Making a vacation request flow with Microsoft Flow (preview)
Last week I was watching the Future of SharePoint event and it got me thinking about all the amazing new opportunities there are for developers, end users and also power users. During my time working as a SharePoint Developer I usually got a lot of questions from for instance HR departments about workflows. They weren’t able to create workflows themselves, so normally the question got to me.
Working with SharePoint Workflows wasn’t really bad, but I wished there was some tool I could give to them and to help them create these workflows themselves. I’ve heard from Microsoft Flow, but didn’t had the chance to try it out myself. Until today….
What is it I want to solve with Microsoft Flow?
I would like to create a workflow to streamline the HR Process to request a vacation. Lots of companies have a system like that, so I can imagine it would be great to have it in SharePoint / Office 365. The flow I want to make is the following:
- An employee adds a list item with the dates of the vacation
- The manager gets pulled from the user profile
- An approval email will be send to the manager
- The manager has the option to approve or deny the vacation request
- Depending the choice of the manager an email gets send to the employee
- The status field in the list item will be updated
First things first. Let’s start with Microsoft Flow. You can get there by going to https://flow.microsoft.com or by clicking on the Flow-tile in the app-launcher.
To start building a flow you need to click on ‘My flows’ at the top left of the site and then you have to click on the ‘Create from blank’ button.
When you clicked on that button the first thing you will see is a search box with the text ‘How would you like to start’. There are loads of actions to select from. I want the employees to create a list item in SharePoint so I will select ‘SharePoint Online – When a new item is created‘.
To create a connection between your flow and your SharePoint Online environment you have to make sure to click the sign in button and log in. Next you can fill in a site URL and a list name. I made the HR Requests list earlier to make sure everything is in the right place.
Now we have the first step of our flow ready. Easy right? To get the manager we have to click the + button beneath the box we just filled in and add an action. We have to select the action ‘Office 365 Users – Get manager’ and sign in again, just like the previous step. After that you have to select the ‘Created By Email’ button to make sure this step will get the manager of the user who created the list item.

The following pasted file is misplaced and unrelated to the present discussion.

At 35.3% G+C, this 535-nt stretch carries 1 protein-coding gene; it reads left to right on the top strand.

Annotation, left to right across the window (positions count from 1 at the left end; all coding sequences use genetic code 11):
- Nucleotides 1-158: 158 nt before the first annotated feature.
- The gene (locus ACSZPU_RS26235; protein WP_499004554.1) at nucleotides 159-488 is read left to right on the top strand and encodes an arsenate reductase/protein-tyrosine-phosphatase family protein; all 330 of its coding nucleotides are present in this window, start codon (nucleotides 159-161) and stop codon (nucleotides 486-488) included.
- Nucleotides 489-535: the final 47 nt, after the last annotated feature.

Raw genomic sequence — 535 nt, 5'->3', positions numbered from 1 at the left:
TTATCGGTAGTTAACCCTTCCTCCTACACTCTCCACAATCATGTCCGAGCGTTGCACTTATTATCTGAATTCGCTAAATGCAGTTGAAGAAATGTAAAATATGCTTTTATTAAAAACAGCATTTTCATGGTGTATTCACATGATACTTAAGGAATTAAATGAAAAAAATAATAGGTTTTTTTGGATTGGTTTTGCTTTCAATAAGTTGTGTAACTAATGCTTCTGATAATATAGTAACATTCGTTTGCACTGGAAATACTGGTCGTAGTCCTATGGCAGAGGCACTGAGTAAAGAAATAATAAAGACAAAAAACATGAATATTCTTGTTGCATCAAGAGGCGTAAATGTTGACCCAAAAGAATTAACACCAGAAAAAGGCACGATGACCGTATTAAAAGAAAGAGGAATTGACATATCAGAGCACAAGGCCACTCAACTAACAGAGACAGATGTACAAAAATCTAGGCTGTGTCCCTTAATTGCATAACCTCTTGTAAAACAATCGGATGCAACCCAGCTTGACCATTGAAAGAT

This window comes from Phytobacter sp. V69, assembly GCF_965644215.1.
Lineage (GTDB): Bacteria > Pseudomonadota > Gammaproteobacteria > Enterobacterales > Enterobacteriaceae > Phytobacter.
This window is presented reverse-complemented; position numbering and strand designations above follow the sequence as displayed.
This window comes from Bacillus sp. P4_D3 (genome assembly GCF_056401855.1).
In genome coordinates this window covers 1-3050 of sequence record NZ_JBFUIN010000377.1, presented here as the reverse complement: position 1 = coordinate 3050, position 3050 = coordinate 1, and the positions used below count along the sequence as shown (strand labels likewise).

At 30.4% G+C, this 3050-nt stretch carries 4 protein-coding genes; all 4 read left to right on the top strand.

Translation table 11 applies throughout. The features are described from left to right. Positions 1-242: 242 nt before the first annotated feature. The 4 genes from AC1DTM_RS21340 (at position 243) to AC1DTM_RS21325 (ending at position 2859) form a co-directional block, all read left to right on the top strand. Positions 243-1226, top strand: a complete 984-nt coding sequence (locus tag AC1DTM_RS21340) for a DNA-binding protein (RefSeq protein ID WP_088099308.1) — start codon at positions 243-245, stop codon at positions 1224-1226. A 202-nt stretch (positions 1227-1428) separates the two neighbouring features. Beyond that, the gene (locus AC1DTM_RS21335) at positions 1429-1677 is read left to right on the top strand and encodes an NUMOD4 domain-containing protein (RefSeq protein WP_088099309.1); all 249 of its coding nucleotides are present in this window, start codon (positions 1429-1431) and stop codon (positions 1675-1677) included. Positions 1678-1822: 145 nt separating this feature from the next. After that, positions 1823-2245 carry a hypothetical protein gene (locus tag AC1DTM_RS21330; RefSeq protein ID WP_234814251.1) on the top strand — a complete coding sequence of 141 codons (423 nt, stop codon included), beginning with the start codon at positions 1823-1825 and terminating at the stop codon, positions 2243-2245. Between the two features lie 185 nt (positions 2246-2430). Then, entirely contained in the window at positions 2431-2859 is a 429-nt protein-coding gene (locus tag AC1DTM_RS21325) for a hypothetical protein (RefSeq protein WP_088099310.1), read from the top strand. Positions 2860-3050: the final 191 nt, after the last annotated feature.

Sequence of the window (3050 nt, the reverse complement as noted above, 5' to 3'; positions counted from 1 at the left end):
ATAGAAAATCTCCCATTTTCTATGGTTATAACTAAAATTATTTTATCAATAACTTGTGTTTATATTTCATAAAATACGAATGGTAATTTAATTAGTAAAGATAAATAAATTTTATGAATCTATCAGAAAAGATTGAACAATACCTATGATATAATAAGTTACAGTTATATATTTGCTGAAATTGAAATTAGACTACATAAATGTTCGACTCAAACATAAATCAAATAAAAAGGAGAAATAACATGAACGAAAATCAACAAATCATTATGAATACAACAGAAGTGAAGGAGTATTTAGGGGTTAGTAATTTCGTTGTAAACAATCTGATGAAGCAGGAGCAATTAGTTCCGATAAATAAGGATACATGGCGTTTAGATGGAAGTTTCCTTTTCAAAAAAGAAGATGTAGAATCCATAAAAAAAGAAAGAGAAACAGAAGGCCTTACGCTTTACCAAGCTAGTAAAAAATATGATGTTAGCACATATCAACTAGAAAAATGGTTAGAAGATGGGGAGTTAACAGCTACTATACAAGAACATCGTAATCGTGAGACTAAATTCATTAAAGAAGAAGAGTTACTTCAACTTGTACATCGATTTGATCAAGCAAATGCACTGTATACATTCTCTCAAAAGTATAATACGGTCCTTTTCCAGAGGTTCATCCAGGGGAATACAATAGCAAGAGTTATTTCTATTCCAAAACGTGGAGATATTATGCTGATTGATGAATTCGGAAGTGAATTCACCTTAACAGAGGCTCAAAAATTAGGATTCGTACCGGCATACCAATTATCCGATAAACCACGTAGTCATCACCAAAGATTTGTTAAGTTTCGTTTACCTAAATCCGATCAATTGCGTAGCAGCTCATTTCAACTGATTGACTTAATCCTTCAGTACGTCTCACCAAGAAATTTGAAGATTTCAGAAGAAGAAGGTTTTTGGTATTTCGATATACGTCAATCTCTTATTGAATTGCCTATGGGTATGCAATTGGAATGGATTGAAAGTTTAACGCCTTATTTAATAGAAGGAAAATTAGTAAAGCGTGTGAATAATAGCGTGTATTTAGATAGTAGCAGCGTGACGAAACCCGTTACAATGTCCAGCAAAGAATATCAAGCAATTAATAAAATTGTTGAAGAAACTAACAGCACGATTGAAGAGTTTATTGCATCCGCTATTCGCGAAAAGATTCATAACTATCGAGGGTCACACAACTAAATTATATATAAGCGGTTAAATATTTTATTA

The next step in the flow is sending an approval email to the manager. This is an action called ‘Office 365 Outlook – Send approval email’ and you should fill it out like the image below.
This step will make sure the manager gets an email when the employee files a vacation request by adding a list item. For the next step we will have to add a condition. When we set this up correctly, depending on which choice the manager picked, our flow will perform an action. A condition is different from an action. Because we chose the user options ‘approve’ and ‘reject’ in the previous step it’s a good idea to make these options part of the condition. There are only two user options so this will make it easy for us. Make sure the condition & the actions look the same as the following screenshot to send an email to the employee when the manager responded to the approval email:
We have one more step to do to complete all the steps of our Flow. We have to update the list item the employee created so the correct status is displayed. To make this happen we have to add an action below the condition with the send email actions. Choose the ‘SharePoint Online – Update Item‘ action from the list with actions and fill in the options like the image below.
To make sure out flow will run, we only have to fill in a flow name and click on the ‘Create flow’ button on the bottom of the page:
The flow is now created and it will pick up almost instantaneously when the starting action is performed.
To see this flow working I will have to add a list item to the list called ‘HR Requests’.
But first I have to explain something about the list. It’s a custom list with one content type. The following fields are added to this content type:
The column ‘Vacation request status’ has ‘Pending’ as a default choice and has ‘Approve’ and ‘Reject’ as other options. I also made three different views in the list to divide the list items in these three options. This makes it easier for the employee to see which items are approved, rejected and pending.
Will it work?
Let’s make a list item to see how everything looks.
I almost immediately receive the following request by email:
Of course I would like to go to Maui, so let’s click the approve button! A new browser window opens and the following message appears:
Not more than a couple of seconds later I receive the following email:
I think Microsoft Flow works pretty good for now. It is pretty mature for a preview with all those actions. Things I would like to see in the future:
- A way to skip the first step with the site URL and the list name. When Microsoft Flow will be completely integrated in SharePoint I wouldn’t like to fill in the site URL and the list name because it already should know where I was when I click the flow button.
- More drag and drop compatibility. Power users at a lot clients I work for would love that kind of functionality.
- Categorization of the actions. I would like to see this done by service (MailChimp, Office 365, Instagram etc), because I can imagine the list will get very very very long…
- Co-creation. I think a lot of power users would like to create flows as a team. That would be a great improvement!
I just want to say: kudos to the Microsoft Flow team for putting together such a great tool! I look forward to the next steps!